Ischaemic colitis

Ischaemic colitis refers to inflammation of the colon secondary to vascular insufficiency and ischaemia. It sometimes considered under the same spectrum of intestinal ischaemia. The severity and consequences of the disease are highly variable.

Ischaemic bowel is typically a disease of the elderly (age >60 years) where atherosclerotic disease or low flow states are usually the cause 2. In younger individuals, the disease is more likely to be related to vasculitis or hyper coagulable states.

The causes can be categorised as follows:

 

    • radiation therapy

Presenting symptoms include abdominal pain and bloody stools. Tenderness may be present particularly in the left side of the abdomen. In severe cases where necrosis and perforation have occurred the signs and symptoms are those of peritonitis.

Distribution

Location of the ischaemia relates to the anatomy of the mesenteric vessels:

Low flow states and non-occlusive vessel disease are most common and typically lead to ischaemic colitis in watershed areas while complete vessel occlusion can produce an involvement of the entire vascular territory, e.g. acute SMA occlusion

Diminished or absent blood flow leads to bowel wall ischaemia and secondary inflammation. Bacterial contamination may produce superimposed pseudomembranous inflammation. If necrosis develops then ulcerations or perforation can occur. Following the acute event, fibrosis may lead to stricture of the bowel lumen. Different pathological outcomes include 9 :

  • gangrenous (15-20%)
  • non-gangrenous (80-85%):
    • reversible
    • non-reversible (chronic colitis, stricture formation)
Plain film: abdominal radiograph

Abdominal radiographs are often normal, but signs include:

  • dilatation due to ileus
  • 'thumbprinting' due to mucosal oedema/haemorrhage
  • localised intramural gas (pneumatosis coli) if necrotic
  • free intraperitoneal gas if perforated
Fluoroscopy: barium studies

Contrast enema is abnormal in 90% 7 but is rarely used for diagnostic purposes:

  • segmental region of abnormality
  • 'thumbprinting' which is classically obliterated by air insufflation 8 
  • spasm
  • ulcerations 'serrated mucosa' 7
  • stricture from fibrosis as a late complication of ischaemia
CT 

Contrast enhanced imaging is the modality of choice. Features include:

  • segmental region of abnormality
  • symmetrical or lobulated thickening of bowel wall
  • irregularly narrowed lumen
  • submucosal oedema may produce low-density ring bordering lumen (target sign)
  • intramural or portal venous gas
  • mesenteric oedema
  • superior mesenteric artery or vein thrombus/occlusion may be demonstrated
Angiography

Can show mesenteric artery occlusion if present. Otherwise, angiography may show increased arterial calibre, accelerated arteriovenous transit time and dilated draining veins due to the inflammatory response.In mesenteric venous thrombosis, the veins may not be visualised, and collateral venous filling may be seen 7.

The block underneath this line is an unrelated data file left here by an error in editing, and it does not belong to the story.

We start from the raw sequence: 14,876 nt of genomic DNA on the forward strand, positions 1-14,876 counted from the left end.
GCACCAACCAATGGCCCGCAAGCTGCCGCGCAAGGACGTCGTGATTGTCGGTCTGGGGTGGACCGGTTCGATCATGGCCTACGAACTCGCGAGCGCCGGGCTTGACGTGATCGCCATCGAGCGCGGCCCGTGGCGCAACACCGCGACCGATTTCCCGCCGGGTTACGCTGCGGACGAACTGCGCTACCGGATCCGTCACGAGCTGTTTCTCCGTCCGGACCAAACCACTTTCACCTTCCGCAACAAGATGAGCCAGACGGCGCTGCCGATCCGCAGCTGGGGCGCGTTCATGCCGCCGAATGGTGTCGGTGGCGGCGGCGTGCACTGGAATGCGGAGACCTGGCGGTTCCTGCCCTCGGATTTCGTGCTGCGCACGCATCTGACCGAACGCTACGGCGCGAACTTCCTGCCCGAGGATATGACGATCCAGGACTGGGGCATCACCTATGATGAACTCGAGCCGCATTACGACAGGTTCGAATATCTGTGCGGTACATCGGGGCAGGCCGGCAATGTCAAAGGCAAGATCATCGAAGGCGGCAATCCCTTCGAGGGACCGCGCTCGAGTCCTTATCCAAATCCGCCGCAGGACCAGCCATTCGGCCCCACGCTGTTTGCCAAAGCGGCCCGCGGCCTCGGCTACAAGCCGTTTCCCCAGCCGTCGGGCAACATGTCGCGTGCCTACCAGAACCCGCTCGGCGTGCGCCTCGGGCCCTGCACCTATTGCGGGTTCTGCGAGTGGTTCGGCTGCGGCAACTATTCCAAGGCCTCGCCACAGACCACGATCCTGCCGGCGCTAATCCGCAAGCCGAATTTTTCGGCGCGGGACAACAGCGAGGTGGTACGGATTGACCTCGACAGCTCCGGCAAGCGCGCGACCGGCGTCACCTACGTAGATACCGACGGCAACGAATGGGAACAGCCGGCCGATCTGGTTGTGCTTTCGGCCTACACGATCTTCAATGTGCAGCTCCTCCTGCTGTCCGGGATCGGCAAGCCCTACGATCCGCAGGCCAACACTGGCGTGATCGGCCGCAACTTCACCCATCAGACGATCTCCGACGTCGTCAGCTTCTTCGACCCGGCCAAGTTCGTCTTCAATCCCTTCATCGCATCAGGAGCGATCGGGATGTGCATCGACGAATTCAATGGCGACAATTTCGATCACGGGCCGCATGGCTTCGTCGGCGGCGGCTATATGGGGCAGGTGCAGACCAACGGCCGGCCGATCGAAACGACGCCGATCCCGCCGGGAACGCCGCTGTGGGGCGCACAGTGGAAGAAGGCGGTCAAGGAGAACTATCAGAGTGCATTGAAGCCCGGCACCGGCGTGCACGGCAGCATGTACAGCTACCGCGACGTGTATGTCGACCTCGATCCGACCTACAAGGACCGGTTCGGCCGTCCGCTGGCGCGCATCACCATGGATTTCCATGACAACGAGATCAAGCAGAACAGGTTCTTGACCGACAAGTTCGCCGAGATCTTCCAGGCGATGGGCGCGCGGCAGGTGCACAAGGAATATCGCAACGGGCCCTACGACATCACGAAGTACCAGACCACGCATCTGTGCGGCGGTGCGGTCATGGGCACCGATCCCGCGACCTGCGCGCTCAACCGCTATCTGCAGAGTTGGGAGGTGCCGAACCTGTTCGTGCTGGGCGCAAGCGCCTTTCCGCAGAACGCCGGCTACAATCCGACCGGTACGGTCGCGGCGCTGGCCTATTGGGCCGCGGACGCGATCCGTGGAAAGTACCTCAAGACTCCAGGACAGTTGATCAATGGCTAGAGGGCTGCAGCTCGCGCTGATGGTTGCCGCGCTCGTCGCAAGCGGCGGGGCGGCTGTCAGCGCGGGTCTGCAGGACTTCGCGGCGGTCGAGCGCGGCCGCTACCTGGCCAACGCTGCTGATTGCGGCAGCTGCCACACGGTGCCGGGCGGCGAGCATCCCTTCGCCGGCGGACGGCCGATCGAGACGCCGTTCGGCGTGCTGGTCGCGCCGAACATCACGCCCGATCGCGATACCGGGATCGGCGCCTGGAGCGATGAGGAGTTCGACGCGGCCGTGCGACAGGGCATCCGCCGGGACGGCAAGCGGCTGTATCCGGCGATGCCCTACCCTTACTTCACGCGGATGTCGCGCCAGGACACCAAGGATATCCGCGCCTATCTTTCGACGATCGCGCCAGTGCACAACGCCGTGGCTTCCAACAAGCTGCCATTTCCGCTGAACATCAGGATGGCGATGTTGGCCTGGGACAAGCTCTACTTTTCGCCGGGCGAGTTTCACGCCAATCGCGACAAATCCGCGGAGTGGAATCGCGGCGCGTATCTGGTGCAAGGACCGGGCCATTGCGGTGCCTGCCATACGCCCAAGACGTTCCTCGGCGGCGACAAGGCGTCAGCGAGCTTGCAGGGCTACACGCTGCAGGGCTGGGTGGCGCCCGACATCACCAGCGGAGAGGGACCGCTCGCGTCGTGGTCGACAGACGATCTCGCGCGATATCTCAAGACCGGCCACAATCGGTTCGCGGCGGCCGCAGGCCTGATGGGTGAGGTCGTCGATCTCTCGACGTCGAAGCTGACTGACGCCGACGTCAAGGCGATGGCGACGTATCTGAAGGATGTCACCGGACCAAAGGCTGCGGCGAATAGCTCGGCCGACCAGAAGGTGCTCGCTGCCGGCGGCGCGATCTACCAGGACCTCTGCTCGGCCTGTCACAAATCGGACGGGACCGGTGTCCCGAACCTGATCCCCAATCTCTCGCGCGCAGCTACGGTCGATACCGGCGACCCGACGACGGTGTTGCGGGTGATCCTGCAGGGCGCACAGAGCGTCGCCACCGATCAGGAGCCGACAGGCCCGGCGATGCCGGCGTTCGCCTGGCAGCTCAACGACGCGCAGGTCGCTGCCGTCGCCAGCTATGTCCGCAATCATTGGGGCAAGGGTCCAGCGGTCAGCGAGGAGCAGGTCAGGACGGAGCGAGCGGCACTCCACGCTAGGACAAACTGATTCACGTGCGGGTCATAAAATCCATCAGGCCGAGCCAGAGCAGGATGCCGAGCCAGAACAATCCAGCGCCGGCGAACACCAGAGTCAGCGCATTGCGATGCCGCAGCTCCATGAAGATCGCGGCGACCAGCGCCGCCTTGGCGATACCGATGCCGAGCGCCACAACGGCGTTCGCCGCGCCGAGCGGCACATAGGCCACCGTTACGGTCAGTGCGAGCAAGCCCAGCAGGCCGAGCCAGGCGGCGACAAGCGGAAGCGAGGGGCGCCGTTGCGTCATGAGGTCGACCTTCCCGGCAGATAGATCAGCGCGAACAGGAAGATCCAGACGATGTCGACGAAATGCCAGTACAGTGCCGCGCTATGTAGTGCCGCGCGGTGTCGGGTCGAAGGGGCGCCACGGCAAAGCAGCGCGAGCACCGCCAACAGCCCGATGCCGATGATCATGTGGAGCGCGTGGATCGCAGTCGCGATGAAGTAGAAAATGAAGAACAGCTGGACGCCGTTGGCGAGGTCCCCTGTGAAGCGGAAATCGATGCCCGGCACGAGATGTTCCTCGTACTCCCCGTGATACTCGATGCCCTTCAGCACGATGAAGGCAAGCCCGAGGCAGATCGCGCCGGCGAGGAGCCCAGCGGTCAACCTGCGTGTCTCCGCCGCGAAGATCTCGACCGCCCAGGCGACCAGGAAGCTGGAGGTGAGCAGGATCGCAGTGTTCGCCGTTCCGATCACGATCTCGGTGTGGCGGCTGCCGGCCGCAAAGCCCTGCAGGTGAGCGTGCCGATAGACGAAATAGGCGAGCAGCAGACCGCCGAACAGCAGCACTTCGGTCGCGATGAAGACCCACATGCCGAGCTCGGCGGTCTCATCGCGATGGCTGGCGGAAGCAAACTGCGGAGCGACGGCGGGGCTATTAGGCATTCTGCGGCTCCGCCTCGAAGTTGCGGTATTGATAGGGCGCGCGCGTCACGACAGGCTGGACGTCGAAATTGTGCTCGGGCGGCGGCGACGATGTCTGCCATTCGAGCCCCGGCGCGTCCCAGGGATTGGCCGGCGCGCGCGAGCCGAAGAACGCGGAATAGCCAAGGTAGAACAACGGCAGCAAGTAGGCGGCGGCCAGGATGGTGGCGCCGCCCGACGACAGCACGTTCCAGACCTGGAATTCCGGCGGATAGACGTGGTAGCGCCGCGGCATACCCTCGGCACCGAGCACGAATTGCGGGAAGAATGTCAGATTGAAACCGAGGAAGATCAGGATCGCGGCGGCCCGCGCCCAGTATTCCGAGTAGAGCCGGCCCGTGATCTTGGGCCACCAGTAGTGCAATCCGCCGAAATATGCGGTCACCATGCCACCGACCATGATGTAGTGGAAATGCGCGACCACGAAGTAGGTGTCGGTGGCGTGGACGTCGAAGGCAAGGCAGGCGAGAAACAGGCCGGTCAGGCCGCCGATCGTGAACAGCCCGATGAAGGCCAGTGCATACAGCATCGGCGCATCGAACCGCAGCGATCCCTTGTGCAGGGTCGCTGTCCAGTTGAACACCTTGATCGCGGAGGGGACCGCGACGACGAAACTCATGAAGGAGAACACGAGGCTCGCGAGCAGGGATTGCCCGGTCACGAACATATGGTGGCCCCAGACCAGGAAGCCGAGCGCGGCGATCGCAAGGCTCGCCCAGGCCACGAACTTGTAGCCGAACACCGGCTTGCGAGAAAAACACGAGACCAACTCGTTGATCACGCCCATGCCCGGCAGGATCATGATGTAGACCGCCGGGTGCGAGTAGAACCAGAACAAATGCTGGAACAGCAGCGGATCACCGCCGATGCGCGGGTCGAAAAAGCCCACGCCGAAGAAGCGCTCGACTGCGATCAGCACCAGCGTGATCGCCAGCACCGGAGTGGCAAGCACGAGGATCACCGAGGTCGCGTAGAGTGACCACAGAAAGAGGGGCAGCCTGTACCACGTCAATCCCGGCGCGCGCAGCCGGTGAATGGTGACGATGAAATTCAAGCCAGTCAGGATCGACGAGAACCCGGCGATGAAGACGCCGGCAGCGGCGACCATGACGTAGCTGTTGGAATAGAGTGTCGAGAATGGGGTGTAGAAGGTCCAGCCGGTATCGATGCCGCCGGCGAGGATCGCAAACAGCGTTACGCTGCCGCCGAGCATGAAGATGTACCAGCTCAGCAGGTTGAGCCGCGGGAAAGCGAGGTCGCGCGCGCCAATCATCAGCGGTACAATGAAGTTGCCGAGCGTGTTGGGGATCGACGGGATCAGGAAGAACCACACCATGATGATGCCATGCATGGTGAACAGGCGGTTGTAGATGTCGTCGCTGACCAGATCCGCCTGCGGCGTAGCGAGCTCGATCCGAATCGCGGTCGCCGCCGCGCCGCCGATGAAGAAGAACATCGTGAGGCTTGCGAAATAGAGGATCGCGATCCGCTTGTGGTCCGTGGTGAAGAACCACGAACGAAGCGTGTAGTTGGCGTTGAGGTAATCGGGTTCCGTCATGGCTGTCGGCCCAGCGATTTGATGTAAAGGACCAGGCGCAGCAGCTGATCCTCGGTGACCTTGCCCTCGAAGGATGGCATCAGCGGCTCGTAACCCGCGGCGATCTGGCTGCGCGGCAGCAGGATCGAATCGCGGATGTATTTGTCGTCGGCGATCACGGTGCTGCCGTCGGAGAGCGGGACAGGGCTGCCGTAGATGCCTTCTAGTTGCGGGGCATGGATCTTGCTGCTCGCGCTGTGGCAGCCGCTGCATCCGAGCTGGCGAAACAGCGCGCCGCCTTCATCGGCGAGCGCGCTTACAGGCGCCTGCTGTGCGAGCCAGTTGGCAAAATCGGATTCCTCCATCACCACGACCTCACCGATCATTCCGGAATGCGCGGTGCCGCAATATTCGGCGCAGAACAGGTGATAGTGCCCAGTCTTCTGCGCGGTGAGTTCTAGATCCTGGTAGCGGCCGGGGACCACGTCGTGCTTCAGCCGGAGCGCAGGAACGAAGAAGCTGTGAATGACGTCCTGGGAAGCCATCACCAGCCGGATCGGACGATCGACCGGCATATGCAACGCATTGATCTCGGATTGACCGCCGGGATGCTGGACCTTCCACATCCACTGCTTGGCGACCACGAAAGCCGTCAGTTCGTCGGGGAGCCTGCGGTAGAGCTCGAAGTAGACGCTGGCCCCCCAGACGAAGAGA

Ultrasound

Ultrasound is of limited use due to bowel gas but may show:

  • luminal thickening over the affected segment with or without stratification 3
  • hypoechoic wall due to oedema
  • areas of increased echogenicity if haemorrhage
  • echogenic foci with shadowing if intramural gas
  • reduced peristalsis may be observed
  • Doppler imaging of the SMA origin can be useful in assessing for stenoses
Nuclear medicine

Increased uptake of Tc99m (V) DMSA tracer in the ischaemic bowel may be present but is unreliable 4.

Mesenteric arterial or venous occlusion can be treated with anticoagulation or thrombolysis, either systemically or locally. Percutaneous vascular intervention in acute mesenteric artery occlusion is often successful and may involve a combination of thrombus aspiration, thrombolysis and arterial stenting 5. Surgical resection is indicated in cases of peritonitis, perforation, severe sepsis and massive haemorrhage.  Symptomatic strictures may also require surgery 9 .

Prognosis is variable 6:

  • resolution without ongoing complications ~50% 
  • persistent colitis ~20%
  • ischemic stricture ~10%
  • gangrene or perforation ~20%

Occlusive mesenteric infarction (embolus or thrombosis) has a high mortality rate (~90%) compared to non-occlusive ischaemia (~10%).

Imaging differential considerations include:

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Article Information

rID: 1528
Synonyms or Alternate Spellings:
  • Ischemic colitis

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Cases and Figures

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    Case 2: IMA ischaemic colitis
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    Case 3: with "thumbprinting" sign
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    Case 4: watershed ischaemia
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